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Charcoal Smoker Instructions

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Unread 06.04.12, 01:39 PM
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Charcoal Smoker Instructions

Charcoal Smoker Instructions

Using a charcoal smoker is a relatively simple procedure, requiring the cook to make several decisions as to how the food is to be prepared well in advance of the smoker being fired up. Once all the preliminary steps have been taken care of, setting up the smoker, adding in the food, and beginning the smoking process is straightforward.
Food Preparation

The question of marinating the food and in what as well as whether a dry rub will be applied and for how long are decisions that need to be made and acted upon a day or two in advance. Typically, a roast may sit in a brine solution for 24 hours and then a dry rub consisting of any number of spices applied to soak into the meat overnight. Alternately, marinating a boneless turkey breast in a mixture of white wine and apple juice for 24 hours before it is smoked can also be quite delicious.

Preparing the Wood

Choosing the wood to match the food is another decision to be made a day in advance. Hickory and mesquite are commonly used with both beef and pork while apple can be a pleasant match for poultry. The wood is commonly sold in either chunks or chips with pellets now gaining in popularity. Chunks will last longer than chips or pellets and the decision as to which to use will depend on how long you need the smoking process to last. A general rule, the thicker the food, the longer it will need to smoke. Whether or not the wood should be soaked in water, or any other liquid, and for how long is another decision that the chef needs to make, one that will usually create quite a heated argument when cooks get together.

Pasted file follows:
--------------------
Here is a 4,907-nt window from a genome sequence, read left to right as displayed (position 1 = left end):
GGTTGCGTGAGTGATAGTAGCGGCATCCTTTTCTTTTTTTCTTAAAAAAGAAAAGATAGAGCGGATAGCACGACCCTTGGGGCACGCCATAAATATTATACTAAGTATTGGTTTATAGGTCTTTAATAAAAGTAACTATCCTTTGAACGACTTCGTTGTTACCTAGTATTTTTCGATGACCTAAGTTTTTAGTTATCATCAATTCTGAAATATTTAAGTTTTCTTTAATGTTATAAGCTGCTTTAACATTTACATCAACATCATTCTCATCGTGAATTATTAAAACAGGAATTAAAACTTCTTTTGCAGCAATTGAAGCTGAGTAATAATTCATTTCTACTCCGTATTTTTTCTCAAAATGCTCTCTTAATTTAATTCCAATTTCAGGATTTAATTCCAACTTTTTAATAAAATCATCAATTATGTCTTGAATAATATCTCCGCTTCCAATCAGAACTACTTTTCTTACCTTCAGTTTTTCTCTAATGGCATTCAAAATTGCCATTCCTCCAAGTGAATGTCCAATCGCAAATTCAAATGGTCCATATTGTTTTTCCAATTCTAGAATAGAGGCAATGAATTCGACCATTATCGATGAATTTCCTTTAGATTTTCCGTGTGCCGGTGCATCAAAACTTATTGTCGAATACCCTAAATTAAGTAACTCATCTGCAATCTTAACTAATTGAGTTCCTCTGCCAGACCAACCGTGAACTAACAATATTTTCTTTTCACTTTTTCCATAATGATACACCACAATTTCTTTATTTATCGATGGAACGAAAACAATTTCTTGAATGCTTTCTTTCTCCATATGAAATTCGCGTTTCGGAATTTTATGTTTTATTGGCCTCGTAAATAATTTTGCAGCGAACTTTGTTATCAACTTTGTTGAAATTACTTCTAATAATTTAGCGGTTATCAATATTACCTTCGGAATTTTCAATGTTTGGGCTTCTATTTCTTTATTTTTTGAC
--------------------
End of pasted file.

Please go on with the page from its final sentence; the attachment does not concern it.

Putting it All Together

Once the food is ready to go and the wood has been soaked, or not, it is time to assemble everything. The first step is to fill and then light the charcoal, preferably without using lighter fluid. When the coals are ready to use, evenly coated with a light gray ash, add the wood on top of the coals. Directly above the charcoal and wood some smokers provide a drip pan, which serves two purposes. The drip pan can be filled with the marinade, which provides a constant source of moisture as the food smokes and it also collects the drippings for a gravy. Finally, the food is introduced to the racks. Make sure to leave space around the edges so that the smoke will be able to reach all around the food. Fish needs to be smoked skin side down or some fish varieties will fall apart during the smoking process. Remember, smoking is a low temperature cooking process and a smoker should be regularly monitored. Opening or closing of the air vents will increase the heat or reduce it and if the temperature gets too high, you should use a spray bottle to spray the coals lightly to cool the temperature down.
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